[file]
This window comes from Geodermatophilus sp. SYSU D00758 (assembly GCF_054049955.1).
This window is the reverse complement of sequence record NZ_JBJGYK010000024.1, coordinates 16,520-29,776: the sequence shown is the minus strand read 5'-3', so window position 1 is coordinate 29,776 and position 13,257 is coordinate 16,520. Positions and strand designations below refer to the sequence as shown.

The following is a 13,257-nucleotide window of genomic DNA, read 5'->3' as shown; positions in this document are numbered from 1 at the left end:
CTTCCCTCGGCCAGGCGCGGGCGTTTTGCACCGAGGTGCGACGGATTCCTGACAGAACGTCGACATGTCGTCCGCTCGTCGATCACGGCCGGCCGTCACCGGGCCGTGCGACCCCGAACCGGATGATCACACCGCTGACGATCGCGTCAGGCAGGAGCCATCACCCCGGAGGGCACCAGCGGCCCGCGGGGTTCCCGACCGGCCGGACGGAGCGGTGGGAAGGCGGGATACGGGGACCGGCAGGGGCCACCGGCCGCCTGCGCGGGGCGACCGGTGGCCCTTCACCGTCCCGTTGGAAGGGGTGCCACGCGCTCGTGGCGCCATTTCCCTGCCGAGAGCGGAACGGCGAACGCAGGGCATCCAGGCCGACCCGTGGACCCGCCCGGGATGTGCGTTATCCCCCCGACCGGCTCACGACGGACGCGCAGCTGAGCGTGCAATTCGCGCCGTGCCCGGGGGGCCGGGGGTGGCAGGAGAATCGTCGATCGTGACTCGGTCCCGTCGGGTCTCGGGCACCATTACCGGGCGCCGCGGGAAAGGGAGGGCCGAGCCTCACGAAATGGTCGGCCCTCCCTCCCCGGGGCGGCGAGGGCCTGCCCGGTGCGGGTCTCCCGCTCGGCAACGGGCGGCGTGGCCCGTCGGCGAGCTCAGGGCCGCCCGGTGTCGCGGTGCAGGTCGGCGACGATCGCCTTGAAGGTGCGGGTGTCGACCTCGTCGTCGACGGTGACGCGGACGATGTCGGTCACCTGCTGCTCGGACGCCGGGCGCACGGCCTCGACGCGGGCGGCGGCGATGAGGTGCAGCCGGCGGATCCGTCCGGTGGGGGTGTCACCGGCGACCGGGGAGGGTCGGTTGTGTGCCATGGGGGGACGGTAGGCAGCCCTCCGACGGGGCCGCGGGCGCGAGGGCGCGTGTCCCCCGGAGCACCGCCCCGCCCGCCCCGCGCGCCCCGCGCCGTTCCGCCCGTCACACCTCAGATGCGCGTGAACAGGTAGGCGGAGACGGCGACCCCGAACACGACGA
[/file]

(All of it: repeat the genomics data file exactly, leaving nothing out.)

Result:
This window comes from Geodermatophilus sp. SYSU D00758 (assembly GCF_054049955.1).
This window is the reverse complement of sequence record NZ_JBJGYK010000024.1, coordinates 16,520-29,776: the sequence shown is the minus strand read 5'-3', so window position 1 is coordinate 29,776 and position 13,257 is coordinate 16,520. Positions and strand designations below refer to the sequence as shown.

The following is a 13,257-nucleotide window of genomic DNA, read 5'->3' as shown; positions in this document are numbered from 1 at the left end:
CTTCCCTCGGCCAGGCGCGGGCGTTTTGCACCGAGGTGCGACGGATTCCTGACAGAACGTCGACATGTCGTCCGCTCGTCGATCACGGCCGGCCGTCACCGGGCCGTGCGACCCCGAACCGGATGATCACACCGCTGACGATCGCGTCAGGCAGGAGCCATCACCCCGGAGGGCACCAGCGGCCCGCGGGGTTCCCGACCGGCCGGACGGAGCGGTGGGAAGGCGGGATACGGGGACCGGCAGGGGCCACCGGCCGCCTGCGCGGGGCGACCGGTGGCCCTTCACCGTCCCGTTGGAAGGGGTGCCACGCGCTCGTGGCGCCATTTCCCTGCCGAGAGCGGAACGGCGAACGCAGGGCATCCAGGCCGACCCGTGGACCCGCCCGGGATGTGCGTTATCCCCCCGACCGGCTCACGACGGACGCGCAGCTGAGCGTGCAATTCGCGCCGTGCCCGGGGGGCCGGGGGTGGCAGGAGAATCGTCGATCGTGACTCGGTCCCGTCGGGTCTCGGGCACCATTACCGGGCGCCGCGGGAAAGGGAGGGCCGAGCCTCACGAAATGGTCGGCCCTCCCTCCCCGGGGCGGCGAGGGCCTGCCCGGTGCGGGTCTCCCGCTCGGCAACGGGCGGCGTGGCCCGTCGGCGAGCTCAGGGCCGCCCGGTGTCGCGGTGCAGGTCGGCGACGATCGCCTTGAAGGTGCGGGTGTCGACCTCGTCGTCGACGGTGACGCGGACGATGTCGGTCACCTGCTGCTCGGACGCCGGGCGCACGGCCTCGACGCGGGCGGCGGCGATGAGGTGCAGCCGGCGGATCCGTCCGGTGGGGGTGTCACCGGCGACCGGGGAGGGTCGGTTGTGTGCCATGGGGGGACGGTAGGCAGCCCTCCGACGGGGCCGCGGGCGCGAGGGCGCGTGTCCCCCGGAGCACCGCCCCGCCCGCCCCGCGCGCCCCGCGCCGTTCCGCCCGTCACACCTCAGATGCGCGTGAACAGGTAGGCGGAGACGGCGACCCCGAACACGACGA